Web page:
Welcome to Carrot Ranch Literary Community where creative writers from around the world and across genres gather to write 99-word stories. A collection of prompted 99-word stories reads like literary anthropology. Diverse perspectives become part of a collaboration.
We welcome encouraging comments. You can follow writers who link their blogs or social media.
Those published at Carrot Ranch are The Congress of Rough Writers.
Squeaky Wheels by Sadje
The squeaky wheel alerted the neighborhood that Frank was there with his wares.
He would load anything he thought he could sell on his pull-cart and do a round of the area twice a day. He had rescued stuff from the dumpsters, things that were found discarded along the road, old toys, and sometimes a chair too.
He would just stand on the walkway, hoping to sell some things, and make enough money to buy food for himself. I’d usually go outside to check his wares.
Today, I found a stuffed Teddy and he got money for his dinner.
Silent Squeals of Joy for Falling Stars and Fairies by JulesPaige
Her head came up to their hips
They were leaving somewhere – it was evening
The adults babbled, words were way above her head
They missed the comet
But she remembered that falling stars
Needed wishes to keep them alive
OK maybe that was clapping for Tinker Bell
During that stage play with Mary Martin…
As Peter Pan…
There is a very dark, perhaps ancient side
To the boy who left the nursery
And headed into the garden…
But she didn’t know that until much later
And now she doesn’t remember the ‘wish’
But she remembers the squeakless comet…
Something Lost by Joanne Fisher
Amy was quickly sorting through a box of papers when she thought she heard something squeak. She pressed down, and sure enough, there was definitely something squeaky in there. She dug through the layers and pulled out the hand puppet that belonged to her daughter Stacey.
Stacey went everywhere with the hand puppet seemingly attached to her hand, squeaking all the time. Amy took it to her daughter’s room. At the doorway, she breathed deeply before opening the door. Her daughter’s room was pristine, with everything neatly arranged on shelves and surfaces. Amy hadn’t been in here since the funeral.
Long Silences by D. Avery
The red convertible sat quiet in the driveway, the top still up.
On the return trip home, he’d told stories from their shared past; sometimes ones she’d forgotten, some appended with an insight she hadn’t considered before. Talking wore him out so his narratives would be followed by long silences, though silence had its own percussions; his raspy inhalations punctuated by the squeaky pulse of the portable oxygen tank.
She hadn’t told any stories, didn’t talk over his whistling breathing, even though the sound grated on her.
Now she was surprised at how haunted she felt by its absence.
The Rule of New Food by Gary A. Wilson
“Eww – mom, what is -?”
“Austin; you’re nine now. Remember the rule about meals while visiting Aunt Clara?”
Sigh – “No complaints before an honest taste.”
“It’s all familiar stuff served differently. What do you see?”
“Um, mash potatoes, egg, onions, something leafy. “
“I see carrot chunks and um, bacon pieces, some kind of oil.”
“Butter; it was fried in butter. Does any of that sound bad?”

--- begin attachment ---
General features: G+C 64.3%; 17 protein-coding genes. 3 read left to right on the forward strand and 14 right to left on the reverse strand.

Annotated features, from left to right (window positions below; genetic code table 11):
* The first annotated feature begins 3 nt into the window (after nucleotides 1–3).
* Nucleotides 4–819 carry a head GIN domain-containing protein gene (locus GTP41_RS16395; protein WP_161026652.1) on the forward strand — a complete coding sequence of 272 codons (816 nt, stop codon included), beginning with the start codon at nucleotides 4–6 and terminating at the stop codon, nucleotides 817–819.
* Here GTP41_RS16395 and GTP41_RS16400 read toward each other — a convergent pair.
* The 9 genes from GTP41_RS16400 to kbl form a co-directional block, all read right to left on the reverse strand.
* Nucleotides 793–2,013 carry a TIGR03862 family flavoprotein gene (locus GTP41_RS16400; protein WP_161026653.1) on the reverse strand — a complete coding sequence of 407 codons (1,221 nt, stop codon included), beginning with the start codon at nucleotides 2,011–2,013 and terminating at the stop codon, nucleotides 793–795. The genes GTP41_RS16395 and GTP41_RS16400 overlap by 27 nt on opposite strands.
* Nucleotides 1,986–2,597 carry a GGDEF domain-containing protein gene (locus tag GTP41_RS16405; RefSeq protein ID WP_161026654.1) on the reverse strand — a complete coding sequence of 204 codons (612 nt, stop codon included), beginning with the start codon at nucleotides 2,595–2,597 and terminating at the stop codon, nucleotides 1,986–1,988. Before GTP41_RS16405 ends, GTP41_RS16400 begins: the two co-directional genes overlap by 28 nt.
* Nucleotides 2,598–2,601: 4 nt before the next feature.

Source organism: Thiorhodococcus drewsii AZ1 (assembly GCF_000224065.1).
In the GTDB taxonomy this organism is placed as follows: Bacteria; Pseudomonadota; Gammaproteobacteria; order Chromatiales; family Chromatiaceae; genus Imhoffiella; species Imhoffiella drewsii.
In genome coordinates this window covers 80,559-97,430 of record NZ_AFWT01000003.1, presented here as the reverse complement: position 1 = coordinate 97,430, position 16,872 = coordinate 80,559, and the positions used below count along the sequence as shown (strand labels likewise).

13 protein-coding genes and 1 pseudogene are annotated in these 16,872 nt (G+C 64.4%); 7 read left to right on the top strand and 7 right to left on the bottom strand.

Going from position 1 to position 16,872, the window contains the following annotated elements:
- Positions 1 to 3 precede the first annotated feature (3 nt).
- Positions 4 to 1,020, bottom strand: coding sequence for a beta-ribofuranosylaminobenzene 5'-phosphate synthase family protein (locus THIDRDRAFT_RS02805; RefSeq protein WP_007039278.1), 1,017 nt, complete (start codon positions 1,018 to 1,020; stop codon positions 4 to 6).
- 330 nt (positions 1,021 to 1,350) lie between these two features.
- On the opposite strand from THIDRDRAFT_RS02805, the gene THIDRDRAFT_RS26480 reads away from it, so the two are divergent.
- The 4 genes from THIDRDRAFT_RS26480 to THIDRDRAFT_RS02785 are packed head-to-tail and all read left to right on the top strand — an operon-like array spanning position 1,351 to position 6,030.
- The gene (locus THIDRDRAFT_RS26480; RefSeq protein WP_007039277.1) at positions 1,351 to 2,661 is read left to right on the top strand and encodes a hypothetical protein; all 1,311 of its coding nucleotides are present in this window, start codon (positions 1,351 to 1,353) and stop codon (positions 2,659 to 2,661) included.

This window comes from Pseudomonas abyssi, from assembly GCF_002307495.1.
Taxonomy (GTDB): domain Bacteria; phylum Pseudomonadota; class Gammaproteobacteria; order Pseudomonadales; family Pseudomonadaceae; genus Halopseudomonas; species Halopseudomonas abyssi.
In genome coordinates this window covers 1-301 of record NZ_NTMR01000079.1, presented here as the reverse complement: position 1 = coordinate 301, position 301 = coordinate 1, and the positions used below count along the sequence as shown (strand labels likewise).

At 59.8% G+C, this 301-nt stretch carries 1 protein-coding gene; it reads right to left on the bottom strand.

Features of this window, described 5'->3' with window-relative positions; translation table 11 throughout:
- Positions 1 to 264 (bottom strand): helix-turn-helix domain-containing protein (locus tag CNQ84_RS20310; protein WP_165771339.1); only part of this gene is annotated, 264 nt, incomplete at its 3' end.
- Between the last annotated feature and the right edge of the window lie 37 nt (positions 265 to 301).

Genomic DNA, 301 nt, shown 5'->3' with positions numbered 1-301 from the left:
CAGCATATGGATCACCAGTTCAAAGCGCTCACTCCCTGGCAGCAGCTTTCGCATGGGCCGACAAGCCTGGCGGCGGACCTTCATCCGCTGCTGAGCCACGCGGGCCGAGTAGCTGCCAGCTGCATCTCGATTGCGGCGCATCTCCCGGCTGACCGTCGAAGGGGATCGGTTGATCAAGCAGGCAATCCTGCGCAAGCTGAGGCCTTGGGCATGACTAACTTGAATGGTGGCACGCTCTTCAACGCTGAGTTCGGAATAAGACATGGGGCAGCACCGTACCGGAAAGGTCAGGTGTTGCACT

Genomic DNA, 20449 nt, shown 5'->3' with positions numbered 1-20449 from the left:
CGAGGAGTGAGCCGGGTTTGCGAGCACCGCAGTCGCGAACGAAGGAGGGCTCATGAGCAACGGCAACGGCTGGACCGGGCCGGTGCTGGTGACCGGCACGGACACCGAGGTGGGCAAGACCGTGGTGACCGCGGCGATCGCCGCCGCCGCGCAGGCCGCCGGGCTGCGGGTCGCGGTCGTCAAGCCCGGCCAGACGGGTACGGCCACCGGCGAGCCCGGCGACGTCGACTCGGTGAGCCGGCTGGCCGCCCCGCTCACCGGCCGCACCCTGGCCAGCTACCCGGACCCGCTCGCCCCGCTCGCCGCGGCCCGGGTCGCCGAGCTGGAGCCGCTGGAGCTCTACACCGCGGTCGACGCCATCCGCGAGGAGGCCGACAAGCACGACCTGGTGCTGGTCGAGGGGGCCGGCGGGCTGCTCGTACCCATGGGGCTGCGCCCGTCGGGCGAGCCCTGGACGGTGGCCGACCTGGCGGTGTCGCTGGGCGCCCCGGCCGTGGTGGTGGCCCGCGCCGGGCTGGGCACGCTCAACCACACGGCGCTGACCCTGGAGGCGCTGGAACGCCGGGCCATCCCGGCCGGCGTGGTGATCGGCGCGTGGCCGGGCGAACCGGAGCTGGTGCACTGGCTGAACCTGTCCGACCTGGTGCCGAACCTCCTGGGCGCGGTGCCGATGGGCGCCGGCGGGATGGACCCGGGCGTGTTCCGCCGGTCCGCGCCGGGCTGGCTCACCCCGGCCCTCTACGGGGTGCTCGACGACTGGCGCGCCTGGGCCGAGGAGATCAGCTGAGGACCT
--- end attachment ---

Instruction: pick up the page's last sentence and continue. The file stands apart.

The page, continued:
“Do I like cabbage?”
“Since you were five, yes.”
“Aunt Clara, what’s it called?”
“Bubble and Squeak dear boy.”
“Eww. Food shouldn’t squeak.”
“Just taste it will you please.”
The Squeaky Husband by Hugh W. Roberts
“Can you hear that squeaking sound?” Gemma asked her husband.
Peeking over his newspaper at his wife, Malcolm shook his head.
“You must be able to hear it! It’s coming from your direction.”
“I don’t hear anything, darling,” came the reply.
It wasn’t until Malcolm’s death that the squeaking stopped. But as his body began its journey into the ground, Gemma was convinced the squeaking was back.
“Where’s that squeaking noise coming from?” she asked the other mourners.
But nobody could help Gemma because only she could hear the squeaking because only Gemma knew where she was burying Malcolm.
Alarm System by Ann Edall-Robson
Leaving the barn, she stopped in its shadow, listening to the sounds of the coming night, but tonight there was more. Moving toward the house, her steps muffled by the grass beside the gravel path, she hoped the loudness of her beating heart wouldn’t give her away. Across the yard, the gate she always kept closed at the front of the house, was hanging open. She had meant to oil the hinges until she realized the squeaking noise they made had become her alarm system. The moving silhouette rounding the corner of the house confirmed she was not alone.
Busted by Greg Glazebrook
Doris lay in the dark. Something had jolted her from slumber. Its source, elusive in that waking haze. The pungent smell of booze was strong enough to induce drunkenness. There again, the squeaky hinge she’d asked Artie to oil.
A bolt of electricity radiated outwards to the tip of each tiny hair standing on end. Carter was asleep down there! She prodded Artie but the oaf might as well be dead. She bounded downstairs grabbing the kitchen broom en route.
Pushing through the door she was greeted by Carter half outside, her ass up, legs dangling from the ceiling-level window.
The Windmill (haibun) by Colleen M. Chesebro
as autumn flows into winter,
the squeak of the old metal windmill
vibrates in the wind—
The fierce winds howl across the Montana prairie. The brown grasses undulate like waves on a tumultuous sea. There’s a bite in the air. I shiver.